Tatiana Huezo interview: ‘Prayers for the Stolen’ director
Mexico’s entry for Best International Feature Film at the 94th Academy Awards, “Prayers for the Stolen,” gives a glimpse into life in a town at war seen through the eyes of three young girls on the path to adolescence. Director Tatiana Huezo was compelled to step away from documentary filmmaking to shoot her first narrative feature about a rural village dominated by the drug trade and human trafficking.
“This story presented me with a lot of challenges and risks,” Huezo admits. “It was my first feature film and first fiction. But what I loved the most was that it demanded of me to look at the world through the eyes of a young girl. I’ve been in this territory of childhood and adolescence for a while now. I’m a mother to a growing girl. Her magic, her first pains are really what have been a growing motor for me to tackle this territory and to think about these things.”
Casting proved to be of the utmost importance for Huezo, who works with an ensemble cast of children and actors who have never worked professionally before. Part of the casting included choosing the right young actors to portray the main characters both in early childhood and adolescence. “The biggest challenge was that I had to find six girls,” she explains. “This story takes place when these girls are eight years old and then when they are 14 years old. It was fundamental for me to get this casting right and I wanted to make sure that these girls shared certain characteristics. One of the things that I did not want to compromise is that I wanted them to belong to this rural setting.”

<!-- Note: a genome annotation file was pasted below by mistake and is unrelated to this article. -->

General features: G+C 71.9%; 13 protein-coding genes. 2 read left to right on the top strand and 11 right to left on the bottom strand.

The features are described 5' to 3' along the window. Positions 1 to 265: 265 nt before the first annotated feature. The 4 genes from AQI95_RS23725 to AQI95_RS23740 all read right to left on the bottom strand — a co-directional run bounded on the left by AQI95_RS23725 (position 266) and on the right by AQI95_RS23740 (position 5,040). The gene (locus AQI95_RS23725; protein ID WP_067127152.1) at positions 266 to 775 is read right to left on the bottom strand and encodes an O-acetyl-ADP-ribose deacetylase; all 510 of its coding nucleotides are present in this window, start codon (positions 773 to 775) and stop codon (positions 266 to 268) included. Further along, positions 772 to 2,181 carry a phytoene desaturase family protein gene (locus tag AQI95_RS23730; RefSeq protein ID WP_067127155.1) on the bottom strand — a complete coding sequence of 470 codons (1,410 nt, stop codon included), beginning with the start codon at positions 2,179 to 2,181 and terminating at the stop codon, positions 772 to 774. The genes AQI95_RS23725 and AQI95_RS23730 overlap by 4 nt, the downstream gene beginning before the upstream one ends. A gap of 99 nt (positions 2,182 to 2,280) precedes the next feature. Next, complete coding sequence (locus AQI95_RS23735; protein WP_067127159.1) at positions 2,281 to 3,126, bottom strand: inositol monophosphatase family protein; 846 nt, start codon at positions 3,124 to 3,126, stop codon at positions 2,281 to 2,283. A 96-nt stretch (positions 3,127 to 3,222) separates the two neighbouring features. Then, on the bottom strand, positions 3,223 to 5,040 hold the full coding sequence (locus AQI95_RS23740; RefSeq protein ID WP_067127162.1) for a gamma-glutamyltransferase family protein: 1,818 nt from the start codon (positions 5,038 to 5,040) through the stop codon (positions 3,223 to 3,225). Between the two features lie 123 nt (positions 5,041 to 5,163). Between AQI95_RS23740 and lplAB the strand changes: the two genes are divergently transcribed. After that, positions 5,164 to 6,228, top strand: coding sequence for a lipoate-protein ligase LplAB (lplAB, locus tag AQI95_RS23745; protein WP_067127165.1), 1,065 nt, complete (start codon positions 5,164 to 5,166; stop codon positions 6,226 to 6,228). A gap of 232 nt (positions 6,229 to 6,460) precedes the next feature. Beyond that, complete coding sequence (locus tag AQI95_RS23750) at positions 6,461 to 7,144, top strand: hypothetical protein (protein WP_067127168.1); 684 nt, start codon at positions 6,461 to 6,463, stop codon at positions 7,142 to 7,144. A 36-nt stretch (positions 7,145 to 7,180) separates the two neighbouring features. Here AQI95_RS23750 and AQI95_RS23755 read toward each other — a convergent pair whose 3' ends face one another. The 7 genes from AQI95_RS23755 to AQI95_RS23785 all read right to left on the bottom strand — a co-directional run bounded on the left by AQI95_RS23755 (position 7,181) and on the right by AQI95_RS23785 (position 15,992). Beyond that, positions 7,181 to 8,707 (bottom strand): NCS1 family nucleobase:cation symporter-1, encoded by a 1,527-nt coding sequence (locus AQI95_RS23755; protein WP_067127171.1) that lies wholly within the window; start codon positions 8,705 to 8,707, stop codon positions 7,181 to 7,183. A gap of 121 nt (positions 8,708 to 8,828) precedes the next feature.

“I prepared the six girls for three months before we actually started shooting,” Huezo continues. “We prepared them emotionally and physically and introduced certain sensations about these characters.” Young Ana is played by newcomer Ana Cristina Ordóñez González, who undergoes an emotional transformation when she has her long, beautiful hair cut off. “We conducted an exercise with her,” Huezo describes the preparation for the scene. “We only did it a couple of times. We didn’t want to wear her out. We placed her in front of a mirror and we asked her to say goodbye to something very close to her. You have this eight-year old girl doing these exercises, saying goodbye to her dog that had died. At the moment of shooting the scene I was so impressed by her. She just said, ‘Let me know when you want me to cry.'”
“Prayers for the Stolen” received a Special Mention Award at this year’s Cannes Film Festival. In 2011, Huezo’s documentary “El lugar más pequeño” was nominated for Best Feature at the International Documentary Association Awards.